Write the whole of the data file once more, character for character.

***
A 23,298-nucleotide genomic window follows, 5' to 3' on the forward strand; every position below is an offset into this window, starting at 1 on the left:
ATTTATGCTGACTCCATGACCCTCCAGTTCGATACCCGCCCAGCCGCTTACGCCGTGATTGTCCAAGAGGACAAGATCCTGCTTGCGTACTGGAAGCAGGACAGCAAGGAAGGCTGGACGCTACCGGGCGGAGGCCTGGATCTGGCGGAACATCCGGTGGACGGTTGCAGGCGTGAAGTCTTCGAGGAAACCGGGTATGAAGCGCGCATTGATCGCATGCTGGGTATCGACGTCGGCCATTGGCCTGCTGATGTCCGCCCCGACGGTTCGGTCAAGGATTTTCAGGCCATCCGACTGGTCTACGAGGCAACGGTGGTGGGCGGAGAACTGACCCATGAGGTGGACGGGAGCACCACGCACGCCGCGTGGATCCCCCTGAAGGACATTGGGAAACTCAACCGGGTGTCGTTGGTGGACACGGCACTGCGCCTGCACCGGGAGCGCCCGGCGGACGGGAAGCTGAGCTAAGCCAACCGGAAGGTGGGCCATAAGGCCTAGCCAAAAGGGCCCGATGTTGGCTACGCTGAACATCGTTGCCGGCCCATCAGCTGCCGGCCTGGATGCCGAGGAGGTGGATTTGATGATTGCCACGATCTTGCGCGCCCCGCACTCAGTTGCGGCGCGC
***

A 23,298-nucleotide genomic window follows, 5' to 3' on the forward strand; every position below is an offset into this window, starting at 1 on the left:
ATTTATGCTGACTCCATGACCCTCCAGTTCGATACCCGCCCAGCCGCTTACGCCGTGATTGTCCAAGAGGACAAGATCCTGCTTGCGTACTGGAAGCAGGACAGCAAGGAAGGCTGGACGCTACCGGGCGGAGGCCTGGATCTGGCGGAACATCCGGTGGACGGTTGCAGGCGTGAAGTCTTCGAGGAAACCGGGTATGAAGCGCGCATTGATCGCATGCTGGGTATCGACGTCGGCCATTGGCCTGCTGATGTCCGCCCCGACGGTTCGGTCAAGGATTTTCAGGCCATCCGACTGGTCTACGAGGCAACGGTGGTGGGCGGAGAACTGACCCATGAGGTGGACGGGAGCACCACGCACGCCGCGTGGATCCCCCTGAAGGACATTGGGAAACTCAACCGGGTGTCGTTGGTGGACACGGCACTGCGCCTGCACCGGGAGCGCCCGGCGGACGGGAAGCTGAGCTAAGCCAACCGGAAGGTGGGCCATAAGGCCTAGCCAAAAGGGCCCGATGTTGGCTACGCTGAACATCGTTGCCGGCCCATCAGCTGCCGGCCTGGATGCCGAGGAGGTGGATTTGATGATTGCCACGATCTTGCGCGCCCCGCACTCAGTTGCGGCGCGC